All of which makes me incredibly grateful for recent advances made in audio/visual technology. Now not only can I watch a performer I really appreciate without putting up with a lot of bullshit from people around me, the sound and visual quality are such they're probably better than what you'd find at most venues anyway. Even more exciting is the fact this same technology is allowing artists to revisit recordings of older concerts and remaster them digitally so we at home can experience them in ways we weren't able to before. Not only is this enjoyable, it also gives you a new appreciation for the group or individual's talent. This was brought home to me by the recent release of the Blu-ray/DVD package from Peter Gabriel Live In Athens 1987 on the Eagle Rock Entertainment label.

Instead of the usual dual format package where they send you the same item on both Blu-ray and DVD, this set is two distinct discs. The Blu-ray is the concert footage culled from three shows Gabriel gave over three nights in Athens of 1987 and the DVD, called Play, is made up of videos of Gabriel's songs from the last 25 years re-edited and mastered for 5.1 surround sound. While Gabriel selected which videos would be included in this collection, the majority of the re-mastering was done by Daniel Lanois.
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Gabriel took a much more hands on approach when it came to the concert footage. Originally the footage shot in Athens had been included in a movie called P.O.V.. Produced by Martin Scorsese the original film was more of a documentary about the 1987 tour as the concert footage intercut with film Gabriel had shot of life on the road off and back stage. For this HD remastering he went back to the original three days worth of film shot during the concerts and put together just over two hours worth of a concert movie. The film also includes the previously unreleased performance by the great Senegalese artist Youssou N'dour and his band Le Super Etoile de Dakar, who opened for and performed with Gabriel during the tour.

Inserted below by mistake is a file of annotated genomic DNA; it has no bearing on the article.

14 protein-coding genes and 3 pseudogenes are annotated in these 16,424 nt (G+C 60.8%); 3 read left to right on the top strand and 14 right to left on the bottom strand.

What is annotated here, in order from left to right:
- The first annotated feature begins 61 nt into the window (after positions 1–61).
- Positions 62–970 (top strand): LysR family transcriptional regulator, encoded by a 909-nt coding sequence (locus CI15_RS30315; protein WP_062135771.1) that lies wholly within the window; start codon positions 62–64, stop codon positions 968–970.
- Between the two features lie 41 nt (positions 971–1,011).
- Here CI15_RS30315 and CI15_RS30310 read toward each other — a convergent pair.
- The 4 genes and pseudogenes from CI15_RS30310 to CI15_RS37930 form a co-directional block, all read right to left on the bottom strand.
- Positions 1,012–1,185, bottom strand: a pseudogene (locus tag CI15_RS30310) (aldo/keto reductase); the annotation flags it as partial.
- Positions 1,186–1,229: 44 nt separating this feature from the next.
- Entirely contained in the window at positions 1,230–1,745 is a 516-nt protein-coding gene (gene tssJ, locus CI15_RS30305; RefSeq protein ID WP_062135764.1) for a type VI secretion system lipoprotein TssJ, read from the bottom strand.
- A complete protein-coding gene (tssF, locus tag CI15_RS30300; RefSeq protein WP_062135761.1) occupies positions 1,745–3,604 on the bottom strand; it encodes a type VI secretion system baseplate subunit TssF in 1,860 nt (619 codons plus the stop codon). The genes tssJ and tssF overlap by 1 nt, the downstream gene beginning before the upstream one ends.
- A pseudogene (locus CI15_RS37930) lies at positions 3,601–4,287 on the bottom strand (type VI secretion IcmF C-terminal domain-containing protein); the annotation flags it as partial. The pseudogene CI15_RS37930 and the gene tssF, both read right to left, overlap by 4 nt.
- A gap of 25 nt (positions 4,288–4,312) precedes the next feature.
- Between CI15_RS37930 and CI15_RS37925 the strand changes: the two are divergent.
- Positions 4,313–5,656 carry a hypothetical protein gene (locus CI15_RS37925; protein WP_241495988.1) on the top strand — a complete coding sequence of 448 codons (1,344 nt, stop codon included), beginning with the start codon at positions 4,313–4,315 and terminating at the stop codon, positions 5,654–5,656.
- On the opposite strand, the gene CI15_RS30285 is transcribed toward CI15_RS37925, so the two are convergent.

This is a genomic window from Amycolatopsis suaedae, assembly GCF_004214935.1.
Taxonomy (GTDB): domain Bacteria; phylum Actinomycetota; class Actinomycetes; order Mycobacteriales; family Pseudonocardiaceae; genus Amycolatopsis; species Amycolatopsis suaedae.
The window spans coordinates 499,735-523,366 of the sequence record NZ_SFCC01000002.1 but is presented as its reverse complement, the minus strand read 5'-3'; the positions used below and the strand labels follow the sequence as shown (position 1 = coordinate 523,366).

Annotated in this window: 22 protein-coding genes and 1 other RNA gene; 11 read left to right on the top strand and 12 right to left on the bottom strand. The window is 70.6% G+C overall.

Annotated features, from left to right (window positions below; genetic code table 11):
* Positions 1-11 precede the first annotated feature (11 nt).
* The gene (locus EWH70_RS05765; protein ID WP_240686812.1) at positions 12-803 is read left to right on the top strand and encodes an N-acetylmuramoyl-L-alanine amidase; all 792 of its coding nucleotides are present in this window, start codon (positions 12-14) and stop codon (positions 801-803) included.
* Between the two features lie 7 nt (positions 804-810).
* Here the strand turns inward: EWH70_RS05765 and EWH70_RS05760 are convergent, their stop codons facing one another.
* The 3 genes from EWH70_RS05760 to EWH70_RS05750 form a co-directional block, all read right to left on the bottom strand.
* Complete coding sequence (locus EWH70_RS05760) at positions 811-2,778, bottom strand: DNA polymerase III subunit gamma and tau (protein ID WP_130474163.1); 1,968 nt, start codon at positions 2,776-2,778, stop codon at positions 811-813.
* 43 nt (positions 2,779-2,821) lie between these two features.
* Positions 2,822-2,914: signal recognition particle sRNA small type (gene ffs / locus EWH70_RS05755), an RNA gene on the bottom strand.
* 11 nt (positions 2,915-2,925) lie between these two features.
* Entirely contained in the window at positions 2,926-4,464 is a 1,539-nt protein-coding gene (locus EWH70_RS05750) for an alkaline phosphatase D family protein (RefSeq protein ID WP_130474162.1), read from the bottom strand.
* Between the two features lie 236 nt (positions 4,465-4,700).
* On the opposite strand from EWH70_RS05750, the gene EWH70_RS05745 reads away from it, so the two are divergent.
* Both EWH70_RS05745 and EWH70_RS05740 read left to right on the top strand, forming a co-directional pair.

In 1987 Gabriel was probably at the pinnacle of his popularity and was touring to promote his most popular album to date, So, which remains the biggest selling album of his solo career. The three days of concerts in Athens marked the end of what was a world tour, so he, the band and the technical people had had plenty of time to work out all the kinks. While you might expect them to have been tired and maybe going through the motions somewhat after having been on the road for so long, nothing could be further from the truth. Maybe they had an extra adrenaline boost because these were the final nights of the tour, or perhaps they played every gig on the tour with this level of intensity, but this show is an emotionally charged phenomenon sizzling with energy from N'dour's opening note to Gabriel's final encore.

If you never had the chance to see N'dour and his band when they were in their prime their five song set will be a revelation. His set is a wonderful example of the way African popular music at the time combined popular music from other cultures with their own to create a spirited and exciting sound. Of course seeing them is twice as exciting as hearing them as they incorporate dance and playacting into their performance. The combination of N'dour's soaring soprano voice and the polyrhythmic sound of his band made for a performance that was not only a celebration of music but the joy of being alive as well.

However, this is Gabriel's show, From the moment he and the band, Tony Levin (bass) David Rhodes (guitar) Manu Katche (drums) and David Sancious (keyboards) open the show with "This is the Picture/Excellent Birds" (a song written with Laurie Anderson) you feel like you've entered into an exciting new world of sound, light and dance. For this isn't your ordinary rock concert with guys standing in a row playing. Nor is it the overblown effects some bands use to hide the inadequacy of their material. Instead what you have is a carefully choreographed and orchestrated show down to the smallest of hand gestures.

Gabriel uses his stage lightening not just for mood. It is almost a dance partner as he uses shadow, colour and light to help him weave the various stories he's telling or to accent a song's emotional content. His concerts run the gamut of taking us into the shadows where our darkest secrets lie (He introduces "Shock The Monkey" as a song about jealousy) to hope, "Games Without Frontiers" his anthem for peace and the joy of life's simple pleasures, "Solsbury Hill". On the latter the stage is bathed in clean white light and Gabriel, Levin and Rhodes almost skip around the immense stage in exuberant, yet simply choreographed, movements.